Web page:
“Buy on the sound of cannons, sell on the sound of trumpets.”
So wrote financier Nathan Rothschild, back in 1810 — words I’d forgotten, until an article in the Financial Times mentioned them the other day.
More recently, of course, Warren Buffett famously advised investors to “be fearful when others are greedy, and greedy when others are fearful.”
Legendary contrarian value investor Sir John Templeton, meanwhile, observed that “The time of maximum pessimism is the best time to buy, and the time of maximum optimism is the best time to sell.”
A case in point
All of which I mention because markets have tanked since Russia invaded Ukraine on 24 February. In early February, the Footsie reached 7,672, its highest level since February 2020, just before the pandemic-induced swoon to a level just below 5,000, on 23 March 2020.
Today, as I write these words, the Footsie opened at 6,950 — a fall of 9.4% in 12 days.
And who knows what the future will bring?
One thing is sure: with oil at US$140 a barrel, rocketing natural gas prices, and wheat prices set to soar as supplies from Russia and Ukraine (the world’s fifth-largest wheat exporter) dry up, the cost of energy and foodstuffs looks set to soar. So price inflation is set to climb still higher: the latest figures that I’ve seen suggest that inflation hitting 10% is a plausible possibility.
And yesterday, someone mentioned the word ‘recession’ to me. To those of us who remember the 1973 oil shock, that too seems a far from implausible scenario.
So with markets heading south, and some heavy economic weather on the way, a lot of companies’ share prices are suddenly ‘on sale’, and priced at levels that would have had us salivating a few brief weeks ago.
And I know that some of you will be feeling uncomfortable at buying in a market that is only this low because of the carnage and chaos that we see enacted on our television screens.
My message: don’t be.
In short, the shares that you’re buying won’t have been sold by distressed Ukrainians — or distressed Russians, for that matter — and your purchase of them won’t adversely impact Ukrainians or anyone else.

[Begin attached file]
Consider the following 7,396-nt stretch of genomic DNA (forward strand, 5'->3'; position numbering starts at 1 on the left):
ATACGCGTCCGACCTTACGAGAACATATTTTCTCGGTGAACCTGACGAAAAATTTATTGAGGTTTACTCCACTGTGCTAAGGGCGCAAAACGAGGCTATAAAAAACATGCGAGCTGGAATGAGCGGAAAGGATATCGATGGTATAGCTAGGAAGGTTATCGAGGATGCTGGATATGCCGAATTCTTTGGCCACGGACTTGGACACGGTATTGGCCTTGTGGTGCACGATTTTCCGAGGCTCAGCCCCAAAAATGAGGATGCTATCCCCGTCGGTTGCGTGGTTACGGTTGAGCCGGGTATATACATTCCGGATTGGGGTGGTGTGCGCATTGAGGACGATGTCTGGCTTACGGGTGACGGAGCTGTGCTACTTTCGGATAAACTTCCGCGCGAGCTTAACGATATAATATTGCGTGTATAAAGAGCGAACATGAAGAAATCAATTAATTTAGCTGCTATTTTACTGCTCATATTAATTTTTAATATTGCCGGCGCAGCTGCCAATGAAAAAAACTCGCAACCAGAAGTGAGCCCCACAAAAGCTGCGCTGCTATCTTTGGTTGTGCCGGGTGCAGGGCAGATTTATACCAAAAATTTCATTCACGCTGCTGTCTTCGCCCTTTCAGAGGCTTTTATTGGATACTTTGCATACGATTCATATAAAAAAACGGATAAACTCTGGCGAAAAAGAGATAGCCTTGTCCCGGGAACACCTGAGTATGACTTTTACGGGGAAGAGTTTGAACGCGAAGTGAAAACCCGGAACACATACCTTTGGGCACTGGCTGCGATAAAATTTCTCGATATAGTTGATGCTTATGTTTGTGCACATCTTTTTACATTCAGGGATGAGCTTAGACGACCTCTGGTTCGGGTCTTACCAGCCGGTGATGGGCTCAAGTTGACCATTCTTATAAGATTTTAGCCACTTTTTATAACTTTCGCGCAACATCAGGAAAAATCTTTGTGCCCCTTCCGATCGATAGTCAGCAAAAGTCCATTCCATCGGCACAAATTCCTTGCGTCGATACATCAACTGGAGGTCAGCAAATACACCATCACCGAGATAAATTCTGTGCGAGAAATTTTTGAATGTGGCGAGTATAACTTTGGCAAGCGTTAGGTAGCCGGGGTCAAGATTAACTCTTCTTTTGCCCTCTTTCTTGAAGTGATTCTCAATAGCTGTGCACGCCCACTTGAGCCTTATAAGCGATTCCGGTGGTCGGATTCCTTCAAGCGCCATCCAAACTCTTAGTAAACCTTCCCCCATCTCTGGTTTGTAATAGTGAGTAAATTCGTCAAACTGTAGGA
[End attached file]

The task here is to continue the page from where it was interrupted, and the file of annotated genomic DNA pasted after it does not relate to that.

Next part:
Except, of course, yourself — if it turns out that those shares don’t turn out to be a wise choice in the first place.
Selling equals buying; buying equals selling
Let’s consider why shares are available for purchase at all. After all, shares aren’t magically conjured out of thin air: they’re available in the market because someone — a fellow investor — has sold them.
Why, exactly, have they sold them? For any one of a myriad of reasons.
They needed cash. They no longer felt so bullish — or even sanguine — about the prospects of the business or the sector in which the company in question operated. They felt uncomfortable with present market conditions and uncertainties. They wanted to switch a portion of their assets into gold, or land, or some other asset class. Who knows?
Or — quite simply — they expected the market to head further south, and are selling now in order to buy back more cheaply, later.
It’s the City of London, not the city of Kyiv
And who, exactly, has sold them? You’ll never know. It could — as I say — be another investor just like you. Or an investment fund. Or pension fund. Or investment bank. Or professional trader.
But not — to drive the point home — the people you see fleeing Russian aggression on your television screens.
So don’t feel guilty. Buying shares in today’s markets isn’t a guilt-trip.
Even so, I reckon that sending a little of your eventual profit Ukraine’s way, as a charitable donation, would be a decent thing to do.